THE LAST TWENTY odd days have seen a political storm in Sri Lanka. An unresolved constitutional crisis was the product of these events that began with the sacking of Prime Minister Ranil Wickremesinghe on October 26th. Events continue to unfold on a daily basis in a manner that has severely damaged democracy in the country.
Differences between President Maithripala Sirisena and Prime Minister Wickremesinghe had been brewing for a while over a gamut of issues, something that led to his sacking and the surprising appointment of former President Mahinda Rajapakse in his place. This was a coup of sorts as Sirisena and Wickremesinghe had joined hands in 2015 to challenge Rajapakse who had acquired neardictatorial powers over time. Sirisena, notably, was a cabinet member under Rajapakse and defected from his side at the eleventh hour to emerge as a challenger. From a political perspective, his siding with Rajapakse was as surprising as it was resented by most members in the Sri Lankan parliament virtually cutting across party lines.
The Sirisena-Rajapakse plan originally was to hold a session of parliament after ‘persuading’ a sufficient number of members to vote on their side. But once it became clear that this was not working, the usual tactics that mark weakly institutionalised democracies kicked in. Parliamentary proceedings were ‘suspended’ until November 16th, and then a sudden session was called on the 14th. If this were not enough, parliament was ‘dissolved’ and fresh elections called. This was challenged in the supreme court which ordered status quo. Finally, on November 14th, a no-confidence motion was passed against Rajapakse as prime minister. This is not the end of the power struggle in the island nation. Parliament is to meet again and there is more to come. But overall, the experience has been bad for the country’s democracy.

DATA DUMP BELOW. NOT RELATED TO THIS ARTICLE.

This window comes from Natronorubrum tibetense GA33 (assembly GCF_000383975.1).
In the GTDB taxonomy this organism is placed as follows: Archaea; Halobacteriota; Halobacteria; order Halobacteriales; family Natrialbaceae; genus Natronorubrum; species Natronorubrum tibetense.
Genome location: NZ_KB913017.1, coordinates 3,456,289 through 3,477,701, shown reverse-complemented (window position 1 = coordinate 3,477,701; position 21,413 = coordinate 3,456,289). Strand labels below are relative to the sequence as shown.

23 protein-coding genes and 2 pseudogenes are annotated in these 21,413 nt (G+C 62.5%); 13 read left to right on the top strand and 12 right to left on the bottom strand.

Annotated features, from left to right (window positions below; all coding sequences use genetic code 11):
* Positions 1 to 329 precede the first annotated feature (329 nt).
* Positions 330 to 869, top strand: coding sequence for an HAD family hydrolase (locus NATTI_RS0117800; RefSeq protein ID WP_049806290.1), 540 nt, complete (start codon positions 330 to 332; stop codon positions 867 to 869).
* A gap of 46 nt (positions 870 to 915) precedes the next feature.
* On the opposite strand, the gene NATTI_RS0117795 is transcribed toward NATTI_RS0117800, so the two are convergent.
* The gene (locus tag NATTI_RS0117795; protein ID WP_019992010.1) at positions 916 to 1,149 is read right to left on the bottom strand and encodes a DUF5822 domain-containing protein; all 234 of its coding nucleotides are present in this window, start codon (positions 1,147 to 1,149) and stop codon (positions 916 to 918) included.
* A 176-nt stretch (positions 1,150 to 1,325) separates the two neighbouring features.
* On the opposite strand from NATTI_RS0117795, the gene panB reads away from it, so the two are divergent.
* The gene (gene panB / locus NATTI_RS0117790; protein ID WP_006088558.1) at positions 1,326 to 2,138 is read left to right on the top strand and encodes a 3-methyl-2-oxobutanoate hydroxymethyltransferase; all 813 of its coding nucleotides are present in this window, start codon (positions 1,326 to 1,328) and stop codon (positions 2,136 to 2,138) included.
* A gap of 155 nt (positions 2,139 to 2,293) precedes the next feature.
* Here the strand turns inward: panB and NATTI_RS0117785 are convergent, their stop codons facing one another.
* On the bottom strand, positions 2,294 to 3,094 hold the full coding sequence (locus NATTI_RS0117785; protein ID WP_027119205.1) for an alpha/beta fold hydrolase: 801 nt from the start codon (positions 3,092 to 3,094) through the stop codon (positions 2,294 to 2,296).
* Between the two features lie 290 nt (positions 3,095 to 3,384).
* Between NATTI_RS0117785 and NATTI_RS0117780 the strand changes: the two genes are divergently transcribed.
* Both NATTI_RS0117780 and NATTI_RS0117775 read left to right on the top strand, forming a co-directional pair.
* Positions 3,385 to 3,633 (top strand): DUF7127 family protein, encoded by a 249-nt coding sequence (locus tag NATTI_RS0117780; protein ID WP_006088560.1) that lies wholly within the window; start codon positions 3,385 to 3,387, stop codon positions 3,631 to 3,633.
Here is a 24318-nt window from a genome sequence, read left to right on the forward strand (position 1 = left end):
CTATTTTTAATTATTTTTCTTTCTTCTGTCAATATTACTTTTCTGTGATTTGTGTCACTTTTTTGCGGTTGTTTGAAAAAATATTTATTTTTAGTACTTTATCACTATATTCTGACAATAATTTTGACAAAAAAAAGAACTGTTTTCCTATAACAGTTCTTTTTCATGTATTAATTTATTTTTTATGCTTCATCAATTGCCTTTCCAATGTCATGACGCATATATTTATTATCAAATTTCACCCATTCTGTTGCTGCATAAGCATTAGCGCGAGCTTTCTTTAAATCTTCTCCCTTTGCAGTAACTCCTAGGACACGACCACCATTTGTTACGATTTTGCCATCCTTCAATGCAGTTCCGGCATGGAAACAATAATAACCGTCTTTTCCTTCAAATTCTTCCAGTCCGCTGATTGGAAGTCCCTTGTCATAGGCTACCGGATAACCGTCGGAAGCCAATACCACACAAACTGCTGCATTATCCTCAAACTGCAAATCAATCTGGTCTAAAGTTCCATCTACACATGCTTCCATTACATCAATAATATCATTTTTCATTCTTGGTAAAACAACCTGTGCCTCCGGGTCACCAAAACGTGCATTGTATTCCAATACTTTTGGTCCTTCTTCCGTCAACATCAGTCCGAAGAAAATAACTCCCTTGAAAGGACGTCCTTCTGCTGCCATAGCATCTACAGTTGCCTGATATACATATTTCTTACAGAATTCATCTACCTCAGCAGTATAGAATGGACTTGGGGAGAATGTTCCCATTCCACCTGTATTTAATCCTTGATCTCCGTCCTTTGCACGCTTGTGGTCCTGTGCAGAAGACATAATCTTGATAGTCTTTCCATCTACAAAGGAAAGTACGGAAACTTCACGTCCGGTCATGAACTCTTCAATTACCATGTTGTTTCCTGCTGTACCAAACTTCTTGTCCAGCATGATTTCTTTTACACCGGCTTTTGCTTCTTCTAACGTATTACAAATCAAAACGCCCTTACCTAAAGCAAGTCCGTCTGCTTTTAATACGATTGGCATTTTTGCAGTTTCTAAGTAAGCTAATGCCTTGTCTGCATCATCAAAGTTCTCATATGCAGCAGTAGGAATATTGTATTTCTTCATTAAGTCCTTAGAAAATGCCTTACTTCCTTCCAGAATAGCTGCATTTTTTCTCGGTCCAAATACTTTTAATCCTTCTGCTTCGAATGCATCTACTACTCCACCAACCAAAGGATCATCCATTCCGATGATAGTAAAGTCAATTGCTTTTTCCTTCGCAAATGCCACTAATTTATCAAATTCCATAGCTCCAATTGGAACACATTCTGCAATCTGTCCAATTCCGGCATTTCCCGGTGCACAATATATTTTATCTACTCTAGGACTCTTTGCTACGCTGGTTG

Sri Lanka has all the political attributes that make for a weak democracy: an executive presidency and a unitary state. These are, of course, the choices of the Lankan people but in a comparative political perspective—especially when compared with Latin American models where many similar features are to be found—this is a set-up that is unlikely to work smoothly. What is worse, Sinhalese nationalism is a combustible additive to this volatile mix. Delhi would do well to keep watch of the crisis .